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    Willie (second from the left) with his friend Ida (third from the left); his girlfriend, Helen (second from the right); and Leon (far right). Krakow, 1938.

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    Willie (left) during his second summer at pre-military school. Krakow, 1939.

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    Willie and some of his friends during the war wearing armbands that identify them as Jews. Left to right: Joseph, Helen, Willie and Rosie. Krakow, 1940.

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    Kazimiera (Kazia) Strzalka, Willie’s friend and neighbour from Wolbrom who gave him shelter and then helped him when he was in the Rakowice forced labour camp. Wolbrom, 1941. She also gave him the precious photos of his family in this book.

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    Kazimiera Strzalka’s name inscribed on one of the walls of the Garden of the Righteous Among the Nations at Yad Vashem, the Holocaust Martyrs’ and Heroes’ Remembrance Authority in Jerusalem. Kazimiera Strzalka is the only person from Wolbrom to be awarded the title of Righteous Among the Nations by Yad Vashem. She gave Willie shelter and helped him when he was in the Rakowice forced labour camp.

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    The Schindler enamel factory Deutsche Emailwaren Fabrik (DEF) at 4 Lipowa Street in the Zabłocie district of Krakow. (Photo courtesy of Noa Cafri.)

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    Willie (standing, centre) with the Jewish police force in the Lichteneck Displaced Persons camp. Wels, Austria, 1945.

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    Willie (right) with Stefan, a US soldier, at the Lichteneck DP camp. Wels, 1945.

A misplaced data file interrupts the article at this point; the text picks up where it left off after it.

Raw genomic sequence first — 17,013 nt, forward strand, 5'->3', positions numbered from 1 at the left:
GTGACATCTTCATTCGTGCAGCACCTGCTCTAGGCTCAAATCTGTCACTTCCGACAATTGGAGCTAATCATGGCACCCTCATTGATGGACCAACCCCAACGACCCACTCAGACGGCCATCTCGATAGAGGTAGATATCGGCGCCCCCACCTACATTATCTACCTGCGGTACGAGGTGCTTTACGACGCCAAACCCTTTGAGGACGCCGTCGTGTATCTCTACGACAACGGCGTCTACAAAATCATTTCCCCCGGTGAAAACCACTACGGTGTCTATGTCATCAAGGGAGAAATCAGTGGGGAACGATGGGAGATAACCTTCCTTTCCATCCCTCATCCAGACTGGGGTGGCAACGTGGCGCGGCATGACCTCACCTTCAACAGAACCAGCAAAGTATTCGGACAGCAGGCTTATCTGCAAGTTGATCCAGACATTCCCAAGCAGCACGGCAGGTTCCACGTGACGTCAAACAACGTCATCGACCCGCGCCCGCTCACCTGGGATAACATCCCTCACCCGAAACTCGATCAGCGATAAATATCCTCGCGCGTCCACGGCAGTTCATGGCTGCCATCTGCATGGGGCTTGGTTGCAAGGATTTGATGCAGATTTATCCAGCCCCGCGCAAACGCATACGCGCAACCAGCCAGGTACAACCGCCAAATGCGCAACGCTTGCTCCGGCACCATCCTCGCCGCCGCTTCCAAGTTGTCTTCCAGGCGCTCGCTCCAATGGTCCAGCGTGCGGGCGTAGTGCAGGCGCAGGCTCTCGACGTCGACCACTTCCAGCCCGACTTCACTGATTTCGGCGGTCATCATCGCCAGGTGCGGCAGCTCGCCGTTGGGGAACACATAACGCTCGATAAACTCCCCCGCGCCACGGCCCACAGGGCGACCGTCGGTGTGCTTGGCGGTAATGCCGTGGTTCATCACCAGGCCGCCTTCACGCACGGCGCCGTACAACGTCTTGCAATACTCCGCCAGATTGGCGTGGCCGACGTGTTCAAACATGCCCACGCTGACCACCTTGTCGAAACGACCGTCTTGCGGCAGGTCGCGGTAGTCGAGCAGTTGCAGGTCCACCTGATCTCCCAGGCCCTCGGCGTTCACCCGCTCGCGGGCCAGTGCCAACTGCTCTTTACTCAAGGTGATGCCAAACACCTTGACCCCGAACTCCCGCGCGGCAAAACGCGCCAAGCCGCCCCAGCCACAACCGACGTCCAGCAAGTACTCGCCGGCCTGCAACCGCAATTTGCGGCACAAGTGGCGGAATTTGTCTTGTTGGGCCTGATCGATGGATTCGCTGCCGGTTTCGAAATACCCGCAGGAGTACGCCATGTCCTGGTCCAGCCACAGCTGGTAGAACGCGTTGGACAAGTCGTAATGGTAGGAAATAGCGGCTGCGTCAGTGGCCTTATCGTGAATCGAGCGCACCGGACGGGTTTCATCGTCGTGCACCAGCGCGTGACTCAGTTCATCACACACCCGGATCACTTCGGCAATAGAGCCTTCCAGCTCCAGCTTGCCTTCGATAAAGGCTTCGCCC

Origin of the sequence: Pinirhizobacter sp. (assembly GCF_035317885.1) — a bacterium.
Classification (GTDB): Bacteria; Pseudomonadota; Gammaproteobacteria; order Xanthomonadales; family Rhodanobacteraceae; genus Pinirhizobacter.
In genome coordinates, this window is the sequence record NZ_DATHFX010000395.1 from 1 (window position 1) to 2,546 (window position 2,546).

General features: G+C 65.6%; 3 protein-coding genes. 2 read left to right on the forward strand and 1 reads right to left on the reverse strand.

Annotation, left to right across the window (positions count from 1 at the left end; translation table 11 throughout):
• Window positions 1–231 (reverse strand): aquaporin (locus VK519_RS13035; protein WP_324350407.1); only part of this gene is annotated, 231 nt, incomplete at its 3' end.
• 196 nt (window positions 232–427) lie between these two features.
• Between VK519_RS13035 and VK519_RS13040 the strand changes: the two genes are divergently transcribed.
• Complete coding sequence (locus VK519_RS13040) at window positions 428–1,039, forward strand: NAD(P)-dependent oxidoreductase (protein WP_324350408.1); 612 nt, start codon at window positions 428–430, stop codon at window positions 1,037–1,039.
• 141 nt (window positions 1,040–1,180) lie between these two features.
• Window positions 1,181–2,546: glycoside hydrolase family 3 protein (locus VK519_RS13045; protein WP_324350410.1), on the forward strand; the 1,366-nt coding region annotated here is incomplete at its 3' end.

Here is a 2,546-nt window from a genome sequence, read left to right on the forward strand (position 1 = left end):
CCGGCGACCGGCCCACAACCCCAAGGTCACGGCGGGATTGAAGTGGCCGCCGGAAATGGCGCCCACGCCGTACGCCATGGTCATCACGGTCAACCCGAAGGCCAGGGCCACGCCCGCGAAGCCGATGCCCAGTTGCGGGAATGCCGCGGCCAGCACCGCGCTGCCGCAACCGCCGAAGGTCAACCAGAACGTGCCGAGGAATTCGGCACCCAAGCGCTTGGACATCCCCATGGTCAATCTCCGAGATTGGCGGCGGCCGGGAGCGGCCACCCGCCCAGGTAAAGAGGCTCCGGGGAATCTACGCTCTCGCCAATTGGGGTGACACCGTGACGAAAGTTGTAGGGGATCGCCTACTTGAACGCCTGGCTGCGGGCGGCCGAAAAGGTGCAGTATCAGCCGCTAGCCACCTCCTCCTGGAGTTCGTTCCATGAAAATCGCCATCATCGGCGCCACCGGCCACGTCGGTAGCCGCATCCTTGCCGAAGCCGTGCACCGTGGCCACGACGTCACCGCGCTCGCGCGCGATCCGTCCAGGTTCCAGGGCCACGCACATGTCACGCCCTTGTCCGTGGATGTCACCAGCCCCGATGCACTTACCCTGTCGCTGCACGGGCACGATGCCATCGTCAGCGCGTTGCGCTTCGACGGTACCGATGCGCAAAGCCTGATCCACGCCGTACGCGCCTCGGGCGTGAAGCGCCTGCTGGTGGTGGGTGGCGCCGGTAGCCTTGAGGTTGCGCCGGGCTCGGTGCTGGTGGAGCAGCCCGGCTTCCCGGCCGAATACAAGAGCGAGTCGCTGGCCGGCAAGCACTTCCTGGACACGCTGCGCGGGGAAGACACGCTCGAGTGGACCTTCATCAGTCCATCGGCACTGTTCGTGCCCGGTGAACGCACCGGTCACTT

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    Willie (right) at the Bindermichl DP camp. Linz, Austria, 1946.

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    Willie and his wife, Eva, at the Imperial Villa of Emperor Franz Jozef I not long after their wedding. Bad Ischl, Austria, 1946.

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    Willie in his uniform as chief of the Jewish police for the Bindermichl DP camp. Linz, Austria, 1946.

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    Willie (centre) proudly marching with members of the Jewish police force. Salzburg, Austria, 1946.

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    Willie’s identification card as chief of the Jewish police. Linz, 1946.

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    The Linz-Bindermichl Jewish police force. The painting of Willie in the centre at the top is a self-portrait. Linz, 1946.

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    Willie (right) and Leon Green (left) in Dachau to testify at the war crimes trials, 1947.

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    Willie (back row, second from the right) with the group of refugees that came from the DP camp in Linz-Bindermichl to testify at the Dachau war crimes trials. 1947.